Markets are shaped by laws, regulations, policies and institutions and these have distributive consequences compounded by the fact that the markets have no inherent moral character. A combination of these factors ensured that eighty percent of Nigeria’s investible capital flow in the direction of Lagos with the consequence of almost a state of arrested development in the rest of the country with the exception of Abuja and the derivation states. Nigeria operates effectively, a one city economy and even from the point of view of national security, it is a dangerous situation.
There is every need, therefore, to reformulate policies to ensure a more equitable, more efficient and a more dynamic economy. First should be the recalibration of the 36 states in Nigeria, the creation of ‘new markets’ or new outlets if you like. More resources from the federation account should go to the states and the policy banning state governments from establishing or owning banks should be reviewed. Many will agree that more resources from the federation account should go to states but free market purists will balk at the idea of state ownership of banks or holding of shares in banks by states, making reference to past abuses and the usual government has no business in business rhetoric. The 2.37 trillion naira loss posted by AMCON is money stolen by private sector players within the banking model prescribed by the same purists. Michael J. Sandel, author of the international bestseller, Justice, makes reference to what he calls “the persisting power and prestige of market thinking, even in the aftermath of the worst market failure in eighty years”.
A visit to the derivation states, particularly Akwa Ibom, Rivers, Bayelsa and Delta States, will show clearly that development is possible at the state level with more resources. I argue that in order to internalise the development process in those states and make it sustainable, the states must be able to facilitate the domiciliation of credit capital that would help create a local business elite not just government contractors. Government policy allows for ‘regional banks’ to be set up by private individuals if they can put up 10 billion naira.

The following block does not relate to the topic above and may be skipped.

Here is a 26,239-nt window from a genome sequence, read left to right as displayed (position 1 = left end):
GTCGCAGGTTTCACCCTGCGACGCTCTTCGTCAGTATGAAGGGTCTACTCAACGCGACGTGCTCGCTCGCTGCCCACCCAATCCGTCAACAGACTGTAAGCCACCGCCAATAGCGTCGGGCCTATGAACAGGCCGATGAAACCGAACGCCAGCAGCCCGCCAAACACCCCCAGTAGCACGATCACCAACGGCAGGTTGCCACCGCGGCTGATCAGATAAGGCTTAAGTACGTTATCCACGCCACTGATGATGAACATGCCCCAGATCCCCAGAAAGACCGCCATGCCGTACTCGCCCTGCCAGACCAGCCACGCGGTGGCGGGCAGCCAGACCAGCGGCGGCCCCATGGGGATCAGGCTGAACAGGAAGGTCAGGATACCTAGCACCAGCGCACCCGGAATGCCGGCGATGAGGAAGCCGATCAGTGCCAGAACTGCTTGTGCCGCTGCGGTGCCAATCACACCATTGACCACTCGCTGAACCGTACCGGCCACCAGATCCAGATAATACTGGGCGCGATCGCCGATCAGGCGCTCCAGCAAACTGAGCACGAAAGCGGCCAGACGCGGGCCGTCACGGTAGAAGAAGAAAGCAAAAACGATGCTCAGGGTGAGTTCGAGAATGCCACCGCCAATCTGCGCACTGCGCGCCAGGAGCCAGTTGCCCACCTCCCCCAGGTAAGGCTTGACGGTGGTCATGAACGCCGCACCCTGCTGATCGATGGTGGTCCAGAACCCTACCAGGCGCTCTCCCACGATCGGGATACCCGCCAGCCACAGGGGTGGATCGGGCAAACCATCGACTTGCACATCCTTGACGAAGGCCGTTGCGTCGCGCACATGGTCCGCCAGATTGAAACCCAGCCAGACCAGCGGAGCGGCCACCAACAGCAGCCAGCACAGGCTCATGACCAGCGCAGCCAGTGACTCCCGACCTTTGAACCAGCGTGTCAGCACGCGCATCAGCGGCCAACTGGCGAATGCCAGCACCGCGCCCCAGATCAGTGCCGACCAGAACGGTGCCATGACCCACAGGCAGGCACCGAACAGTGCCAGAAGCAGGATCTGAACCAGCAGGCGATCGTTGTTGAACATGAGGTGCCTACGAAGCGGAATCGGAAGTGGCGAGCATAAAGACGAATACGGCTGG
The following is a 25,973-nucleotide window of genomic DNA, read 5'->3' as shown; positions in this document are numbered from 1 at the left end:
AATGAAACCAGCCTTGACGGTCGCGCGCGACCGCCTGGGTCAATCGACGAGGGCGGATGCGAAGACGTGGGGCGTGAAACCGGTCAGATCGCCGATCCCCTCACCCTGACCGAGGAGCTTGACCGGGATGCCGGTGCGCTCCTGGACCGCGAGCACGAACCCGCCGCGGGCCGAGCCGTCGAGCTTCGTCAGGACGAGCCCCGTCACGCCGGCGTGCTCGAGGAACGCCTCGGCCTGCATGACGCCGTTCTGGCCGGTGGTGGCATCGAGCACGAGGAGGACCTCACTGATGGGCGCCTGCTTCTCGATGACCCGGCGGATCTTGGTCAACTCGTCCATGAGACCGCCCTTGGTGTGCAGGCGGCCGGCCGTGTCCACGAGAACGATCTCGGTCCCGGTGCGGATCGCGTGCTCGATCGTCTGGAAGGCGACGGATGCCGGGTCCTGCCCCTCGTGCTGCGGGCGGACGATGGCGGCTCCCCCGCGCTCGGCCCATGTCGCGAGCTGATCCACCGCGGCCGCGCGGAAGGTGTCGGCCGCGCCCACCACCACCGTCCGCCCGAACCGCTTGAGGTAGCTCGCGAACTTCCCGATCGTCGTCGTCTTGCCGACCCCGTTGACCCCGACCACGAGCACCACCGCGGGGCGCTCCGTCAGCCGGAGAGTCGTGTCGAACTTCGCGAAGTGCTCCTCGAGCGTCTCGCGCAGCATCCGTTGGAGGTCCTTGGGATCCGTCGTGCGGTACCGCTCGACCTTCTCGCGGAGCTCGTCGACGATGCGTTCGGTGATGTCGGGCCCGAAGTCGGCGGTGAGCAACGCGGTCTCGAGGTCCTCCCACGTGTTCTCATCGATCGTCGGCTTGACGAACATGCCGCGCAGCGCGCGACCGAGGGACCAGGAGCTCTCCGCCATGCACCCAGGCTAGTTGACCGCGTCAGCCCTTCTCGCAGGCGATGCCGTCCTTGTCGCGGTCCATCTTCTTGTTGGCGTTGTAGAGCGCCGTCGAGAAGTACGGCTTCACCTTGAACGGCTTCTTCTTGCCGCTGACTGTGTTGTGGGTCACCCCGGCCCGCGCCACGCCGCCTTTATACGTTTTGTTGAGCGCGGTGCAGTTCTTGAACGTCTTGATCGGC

Morality, as we noted earlier, is not one of the attributes of the market and private capital is usually not sentimental. What factors will make private capital opt out of Lagos and berth in Sokoto or Ebonyi State or Ekiti State? Only the government can make this happen and I make the point that it is the responsibility of the government to do so, even in a free market economy. The thinking of Nigeria’s Central Bank Governor, Sanusi Lamido Sanusi, on these issues are not very clear. But one policy that will help narrow the economic divides in Nigeria and one which should be reviewed is the policy that denies government the right to establish banks.
The Central Bank cannot hide behind past political abuses. They should be able to enforce corporate governance rules across public and private banking institutions. We must unlock the potentials of state power by allowing the federating states to invest in regional banks with the mandate to fund local entrepreneurial and business activities. With more effective centres of development created across the country, more businesses will sprout creating more employment and bridging the inequality between the wealthy and the poor.
To rely on a handful of individuals and corporations to provide employment in a country of about 160 million people, by granting them all manner of concessions and waivers, flies in the face of reason. Poor Aliko Dangote, he has tried to pay back by investing in industries and creating jobs. Now he is offering university graduates even those with master’s degrees, jobs as truck drivers. This is emblematic of market failure and symptomatic of a nation in decline. To answer the question I posed earlier whether it is our economics or our politics that failed or both, I would once again quote Joseph Stiglitz. He says, “even though market forces help shape the degree of inequality, government policies shape those market forces. Much of the inequality that exists today is a result of government policy, both what the government does and what it does not do.
Inequality is the result of political forces as much as of economic ones.” • Hon Offodile, a lawyer, public policy analyst and former member of the House of Representatives, is the Editor-In-Chief of www.editorialnigeria.com